“Find a penny, pick it up, and all the day you’ll have good luck.”
That’s what I grew up saying, and occasionally, I can’t help but pick up a penny. The penny — a dirty brown, copper coin — is the lowest denomination we own as Americans. With inflation, rising prices, and a changing, digital economy, the penny doesn’t seem to be necessary. It’s really more weight than it’s worth.
It’s an interesting question, though: What amount of money would you need to see to pick it up? Would you go for a penny? How about a nickel, dime, quarter? When does picking up some loose change seem like a reasonable use of time? For me, if I see a nickel or more, my rapacious little hands are quick to grab it.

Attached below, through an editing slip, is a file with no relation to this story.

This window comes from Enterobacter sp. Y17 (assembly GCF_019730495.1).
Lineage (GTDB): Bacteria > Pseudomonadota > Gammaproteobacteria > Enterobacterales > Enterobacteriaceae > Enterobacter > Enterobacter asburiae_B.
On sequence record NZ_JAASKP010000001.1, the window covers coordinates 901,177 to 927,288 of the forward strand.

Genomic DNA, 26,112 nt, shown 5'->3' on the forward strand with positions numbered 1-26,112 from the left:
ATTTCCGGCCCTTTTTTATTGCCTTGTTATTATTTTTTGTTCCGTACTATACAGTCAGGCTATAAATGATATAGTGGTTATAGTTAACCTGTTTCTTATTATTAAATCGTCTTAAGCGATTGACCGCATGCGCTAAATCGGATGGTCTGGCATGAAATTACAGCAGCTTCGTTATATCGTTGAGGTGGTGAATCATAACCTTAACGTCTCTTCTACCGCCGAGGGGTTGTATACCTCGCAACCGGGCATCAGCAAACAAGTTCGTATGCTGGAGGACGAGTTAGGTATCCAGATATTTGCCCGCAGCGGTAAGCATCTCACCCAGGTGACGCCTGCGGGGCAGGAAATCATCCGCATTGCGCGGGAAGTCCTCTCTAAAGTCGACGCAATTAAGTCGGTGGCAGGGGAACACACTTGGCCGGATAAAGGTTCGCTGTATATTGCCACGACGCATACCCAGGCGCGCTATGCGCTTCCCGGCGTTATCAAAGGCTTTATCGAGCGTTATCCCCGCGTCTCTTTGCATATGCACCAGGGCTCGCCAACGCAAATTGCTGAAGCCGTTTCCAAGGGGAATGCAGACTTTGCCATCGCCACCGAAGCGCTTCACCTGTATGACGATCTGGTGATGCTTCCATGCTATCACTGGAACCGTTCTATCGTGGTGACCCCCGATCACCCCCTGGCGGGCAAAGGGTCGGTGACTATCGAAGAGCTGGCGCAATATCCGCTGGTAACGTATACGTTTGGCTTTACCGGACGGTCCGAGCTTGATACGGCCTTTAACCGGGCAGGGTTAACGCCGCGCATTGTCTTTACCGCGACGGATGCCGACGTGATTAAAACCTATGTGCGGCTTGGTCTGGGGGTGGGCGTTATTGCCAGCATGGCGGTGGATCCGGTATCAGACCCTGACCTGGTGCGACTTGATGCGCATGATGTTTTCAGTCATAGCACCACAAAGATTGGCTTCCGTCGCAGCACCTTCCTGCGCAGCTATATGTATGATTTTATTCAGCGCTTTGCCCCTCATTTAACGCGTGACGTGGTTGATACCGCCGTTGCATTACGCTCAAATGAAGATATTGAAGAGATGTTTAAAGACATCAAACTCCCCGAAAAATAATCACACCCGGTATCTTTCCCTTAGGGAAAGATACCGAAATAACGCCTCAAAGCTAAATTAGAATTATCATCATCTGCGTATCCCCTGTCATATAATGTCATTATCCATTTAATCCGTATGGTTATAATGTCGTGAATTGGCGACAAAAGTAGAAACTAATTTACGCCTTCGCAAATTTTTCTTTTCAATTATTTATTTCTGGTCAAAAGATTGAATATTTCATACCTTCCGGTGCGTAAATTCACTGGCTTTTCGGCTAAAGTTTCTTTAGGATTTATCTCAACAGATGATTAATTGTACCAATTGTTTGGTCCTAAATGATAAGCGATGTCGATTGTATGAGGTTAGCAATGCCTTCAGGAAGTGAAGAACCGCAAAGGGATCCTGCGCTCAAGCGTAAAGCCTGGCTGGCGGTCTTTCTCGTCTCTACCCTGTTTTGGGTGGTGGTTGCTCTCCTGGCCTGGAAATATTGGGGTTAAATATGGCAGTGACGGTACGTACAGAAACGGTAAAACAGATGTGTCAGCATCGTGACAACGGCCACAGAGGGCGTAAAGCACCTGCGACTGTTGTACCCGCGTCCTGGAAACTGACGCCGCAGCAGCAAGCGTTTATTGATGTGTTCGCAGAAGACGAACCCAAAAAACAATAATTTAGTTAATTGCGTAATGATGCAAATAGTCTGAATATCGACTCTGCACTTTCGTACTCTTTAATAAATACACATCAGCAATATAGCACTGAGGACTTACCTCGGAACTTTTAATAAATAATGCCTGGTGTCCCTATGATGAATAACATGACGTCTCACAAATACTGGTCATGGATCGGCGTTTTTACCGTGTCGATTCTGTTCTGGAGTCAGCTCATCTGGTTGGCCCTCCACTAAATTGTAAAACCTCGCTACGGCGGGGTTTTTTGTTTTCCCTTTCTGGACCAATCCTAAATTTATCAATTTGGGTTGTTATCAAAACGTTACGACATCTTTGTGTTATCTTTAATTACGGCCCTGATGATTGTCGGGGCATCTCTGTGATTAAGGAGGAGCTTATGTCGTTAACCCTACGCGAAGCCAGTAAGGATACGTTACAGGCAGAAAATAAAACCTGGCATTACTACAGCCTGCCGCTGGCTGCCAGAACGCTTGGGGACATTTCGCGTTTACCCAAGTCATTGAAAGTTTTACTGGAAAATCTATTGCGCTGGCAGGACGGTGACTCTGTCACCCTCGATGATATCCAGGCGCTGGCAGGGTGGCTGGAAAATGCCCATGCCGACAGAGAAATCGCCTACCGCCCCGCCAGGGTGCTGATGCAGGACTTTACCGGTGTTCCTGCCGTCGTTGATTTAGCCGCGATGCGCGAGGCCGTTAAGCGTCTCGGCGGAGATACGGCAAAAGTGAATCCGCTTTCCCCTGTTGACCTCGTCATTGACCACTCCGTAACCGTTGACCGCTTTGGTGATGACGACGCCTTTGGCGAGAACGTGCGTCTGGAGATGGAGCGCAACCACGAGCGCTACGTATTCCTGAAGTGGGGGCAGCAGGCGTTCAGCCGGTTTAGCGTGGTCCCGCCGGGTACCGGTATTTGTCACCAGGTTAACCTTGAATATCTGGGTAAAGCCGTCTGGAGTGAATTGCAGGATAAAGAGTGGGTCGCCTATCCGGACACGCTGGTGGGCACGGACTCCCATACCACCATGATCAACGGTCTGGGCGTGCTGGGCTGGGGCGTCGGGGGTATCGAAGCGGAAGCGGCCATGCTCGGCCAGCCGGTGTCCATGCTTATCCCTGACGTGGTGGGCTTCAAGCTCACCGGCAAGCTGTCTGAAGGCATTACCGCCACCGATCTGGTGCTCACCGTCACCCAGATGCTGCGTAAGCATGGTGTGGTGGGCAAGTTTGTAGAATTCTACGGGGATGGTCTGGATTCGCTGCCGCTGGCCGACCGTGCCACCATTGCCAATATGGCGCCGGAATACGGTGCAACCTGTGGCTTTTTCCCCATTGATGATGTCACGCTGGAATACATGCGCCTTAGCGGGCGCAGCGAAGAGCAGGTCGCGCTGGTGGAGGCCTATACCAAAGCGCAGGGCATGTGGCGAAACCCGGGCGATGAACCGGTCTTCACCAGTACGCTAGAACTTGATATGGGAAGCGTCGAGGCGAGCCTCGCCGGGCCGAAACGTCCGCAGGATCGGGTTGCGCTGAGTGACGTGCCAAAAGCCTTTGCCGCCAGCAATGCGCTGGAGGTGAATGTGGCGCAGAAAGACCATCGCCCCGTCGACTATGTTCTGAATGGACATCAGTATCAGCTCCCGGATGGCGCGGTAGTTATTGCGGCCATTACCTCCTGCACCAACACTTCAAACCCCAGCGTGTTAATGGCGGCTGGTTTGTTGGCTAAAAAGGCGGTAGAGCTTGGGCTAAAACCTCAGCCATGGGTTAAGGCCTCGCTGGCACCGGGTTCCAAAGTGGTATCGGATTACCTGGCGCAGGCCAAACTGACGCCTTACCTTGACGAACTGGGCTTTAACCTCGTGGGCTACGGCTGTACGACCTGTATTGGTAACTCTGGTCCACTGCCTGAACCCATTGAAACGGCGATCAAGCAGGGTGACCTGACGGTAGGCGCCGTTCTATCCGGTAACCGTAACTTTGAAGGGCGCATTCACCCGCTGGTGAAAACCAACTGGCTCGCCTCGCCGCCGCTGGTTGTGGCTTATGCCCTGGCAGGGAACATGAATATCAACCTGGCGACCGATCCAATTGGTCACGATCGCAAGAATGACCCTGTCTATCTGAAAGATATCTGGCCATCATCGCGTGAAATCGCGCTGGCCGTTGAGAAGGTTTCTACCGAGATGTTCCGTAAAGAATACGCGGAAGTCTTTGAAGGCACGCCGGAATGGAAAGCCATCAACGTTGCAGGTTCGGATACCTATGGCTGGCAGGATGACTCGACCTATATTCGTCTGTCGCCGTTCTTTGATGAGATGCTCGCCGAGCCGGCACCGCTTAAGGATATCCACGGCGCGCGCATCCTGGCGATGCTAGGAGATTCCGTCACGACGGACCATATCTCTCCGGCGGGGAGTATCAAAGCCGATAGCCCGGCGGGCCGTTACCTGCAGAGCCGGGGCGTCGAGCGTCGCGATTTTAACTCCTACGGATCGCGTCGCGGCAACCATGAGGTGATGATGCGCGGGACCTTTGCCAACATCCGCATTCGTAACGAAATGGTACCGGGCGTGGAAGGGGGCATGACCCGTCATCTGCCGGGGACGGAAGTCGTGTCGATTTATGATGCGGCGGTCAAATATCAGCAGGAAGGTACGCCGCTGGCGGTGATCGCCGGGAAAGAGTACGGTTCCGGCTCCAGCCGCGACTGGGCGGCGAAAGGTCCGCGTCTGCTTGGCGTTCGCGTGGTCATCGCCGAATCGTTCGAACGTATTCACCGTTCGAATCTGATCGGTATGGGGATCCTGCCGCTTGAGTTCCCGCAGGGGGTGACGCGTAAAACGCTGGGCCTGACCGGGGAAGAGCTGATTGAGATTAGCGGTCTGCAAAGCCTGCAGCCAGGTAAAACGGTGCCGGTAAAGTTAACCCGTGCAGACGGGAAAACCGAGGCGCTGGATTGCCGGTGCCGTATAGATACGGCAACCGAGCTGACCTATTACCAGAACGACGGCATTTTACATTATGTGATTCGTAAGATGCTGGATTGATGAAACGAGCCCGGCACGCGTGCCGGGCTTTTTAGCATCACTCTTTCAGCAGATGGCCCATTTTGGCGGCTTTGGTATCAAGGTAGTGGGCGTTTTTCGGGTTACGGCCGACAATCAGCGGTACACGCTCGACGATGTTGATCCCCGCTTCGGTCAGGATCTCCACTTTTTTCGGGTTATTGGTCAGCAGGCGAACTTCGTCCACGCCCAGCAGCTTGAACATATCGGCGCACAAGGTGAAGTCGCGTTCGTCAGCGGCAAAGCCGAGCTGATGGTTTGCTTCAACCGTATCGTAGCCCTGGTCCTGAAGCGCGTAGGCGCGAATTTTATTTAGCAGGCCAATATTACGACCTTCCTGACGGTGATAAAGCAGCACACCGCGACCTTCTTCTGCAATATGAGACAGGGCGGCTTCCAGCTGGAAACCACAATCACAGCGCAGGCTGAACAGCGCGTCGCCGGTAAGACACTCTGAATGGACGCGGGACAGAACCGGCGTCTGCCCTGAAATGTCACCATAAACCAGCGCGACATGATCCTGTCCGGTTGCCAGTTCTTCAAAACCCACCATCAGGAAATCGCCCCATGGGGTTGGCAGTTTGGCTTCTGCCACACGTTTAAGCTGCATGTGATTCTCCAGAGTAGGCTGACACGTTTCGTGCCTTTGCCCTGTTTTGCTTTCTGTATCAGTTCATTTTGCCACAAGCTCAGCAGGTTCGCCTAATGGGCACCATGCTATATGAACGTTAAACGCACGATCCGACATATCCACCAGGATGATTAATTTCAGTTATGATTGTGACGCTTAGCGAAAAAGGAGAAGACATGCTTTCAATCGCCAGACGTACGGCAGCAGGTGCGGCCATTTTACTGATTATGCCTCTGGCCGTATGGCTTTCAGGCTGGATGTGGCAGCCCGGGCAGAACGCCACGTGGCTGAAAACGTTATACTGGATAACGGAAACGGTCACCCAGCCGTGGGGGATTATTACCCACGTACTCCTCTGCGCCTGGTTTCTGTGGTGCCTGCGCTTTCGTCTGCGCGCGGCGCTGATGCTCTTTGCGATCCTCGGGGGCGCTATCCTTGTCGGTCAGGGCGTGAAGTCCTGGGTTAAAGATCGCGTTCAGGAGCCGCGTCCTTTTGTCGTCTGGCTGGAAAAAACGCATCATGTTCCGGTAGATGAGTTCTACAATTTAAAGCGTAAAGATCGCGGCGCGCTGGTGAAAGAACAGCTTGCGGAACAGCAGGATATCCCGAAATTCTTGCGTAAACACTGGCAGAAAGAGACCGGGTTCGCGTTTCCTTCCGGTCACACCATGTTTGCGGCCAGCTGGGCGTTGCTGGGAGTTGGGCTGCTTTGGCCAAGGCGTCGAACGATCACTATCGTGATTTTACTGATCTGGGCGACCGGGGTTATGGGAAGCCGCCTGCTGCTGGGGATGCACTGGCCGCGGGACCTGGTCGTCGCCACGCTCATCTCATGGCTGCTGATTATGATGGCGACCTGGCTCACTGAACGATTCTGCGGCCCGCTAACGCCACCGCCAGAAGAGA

I’m a man with nary a dime of net worth, finding a nickel feels like winning the lotto. Well, maybe I’m being a bit hyperbolic, but you get the picture. In my current economic state, the percentage that a nickel, dime, or quarter contains is worth my bending down to grab it. But it’s important to keep some perspective about wealth in the United States.
When you’re a billionaire like Bill Gates, reaching for that little coin may cost you more than it’s worth. Here’s the always amazing, talented, and funny, Neil deGrasse Tyson to explain: